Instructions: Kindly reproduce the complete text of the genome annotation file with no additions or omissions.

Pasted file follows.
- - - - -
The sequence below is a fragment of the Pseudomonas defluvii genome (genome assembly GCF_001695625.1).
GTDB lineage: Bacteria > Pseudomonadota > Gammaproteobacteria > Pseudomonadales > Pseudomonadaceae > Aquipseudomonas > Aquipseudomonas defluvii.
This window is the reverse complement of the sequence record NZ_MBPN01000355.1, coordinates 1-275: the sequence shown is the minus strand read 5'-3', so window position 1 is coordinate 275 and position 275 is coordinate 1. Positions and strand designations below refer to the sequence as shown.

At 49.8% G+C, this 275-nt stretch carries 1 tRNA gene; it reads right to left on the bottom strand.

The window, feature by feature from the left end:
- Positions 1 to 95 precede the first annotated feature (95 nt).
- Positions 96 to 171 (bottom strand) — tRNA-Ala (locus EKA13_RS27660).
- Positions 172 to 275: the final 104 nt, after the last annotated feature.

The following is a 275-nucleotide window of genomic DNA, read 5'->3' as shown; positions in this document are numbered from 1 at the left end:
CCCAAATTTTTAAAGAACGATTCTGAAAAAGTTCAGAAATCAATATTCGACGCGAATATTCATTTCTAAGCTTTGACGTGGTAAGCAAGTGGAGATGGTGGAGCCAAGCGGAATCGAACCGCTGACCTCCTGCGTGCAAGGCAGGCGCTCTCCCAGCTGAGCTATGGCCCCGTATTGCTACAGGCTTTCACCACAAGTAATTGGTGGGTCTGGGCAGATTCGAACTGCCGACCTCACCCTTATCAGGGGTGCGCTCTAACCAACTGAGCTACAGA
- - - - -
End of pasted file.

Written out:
The sequence below is a fragment of the Pseudomonas defluvii genome (genome assembly GCF_001695625.1).
GTDB lineage: Bacteria > Pseudomonadota > Gammaproteobacteria > Pseudomonadales > Pseudomonadaceae > Aquipseudomonas > Aquipseudomonas defluvii.
This window is the reverse complement of the sequence record NZ_MBPN01000355.1, coordinates 1-275: the sequence shown is the minus strand read 5'-3', so window position 1 is coordinate 275 and position 275 is coordinate 1. Positions and strand designations below refer to the sequence as shown.

At 49.8% G+C, this 275-nt stretch carries 1 tRNA gene; it reads right to left on the bottom strand.

The window, feature by feature from the left end:
- Positions 1 to 95 precede the first annotated feature (95 nt).
- Positions 96 to 171 (bottom strand) — tRNA-Ala (locus EKA13_RS27660).
- Positions 172 to 275: the final 104 nt, after the last annotated feature.

The following is a 275-nucleotide window of genomic DNA, read 5'->3' as shown; positions in this document are numbered from 1 at the left end:
CCCAAATTTTTAAAGAACGATTCTGAAAAAGTTCAGAAATCAATATTCGACGCGAATATTCATTTCTAAGCTTTGACGTGGTAAGCAAGTGGAGATGGTGGAGCCAAGCGGAATCGAACCGCTGACCTCCTGCGTGCAAGGCAGGCGCTCTCCCAGCTGAGCTATGGCCCCGTATTGCTACAGGCTTTCACCACAAGTAATTGGTGGGTCTGGGCAGATTCGAACTGCCGACCTCACCCTTATCAGGGGTGCGCTCTAACCAACTGAGCTACAGA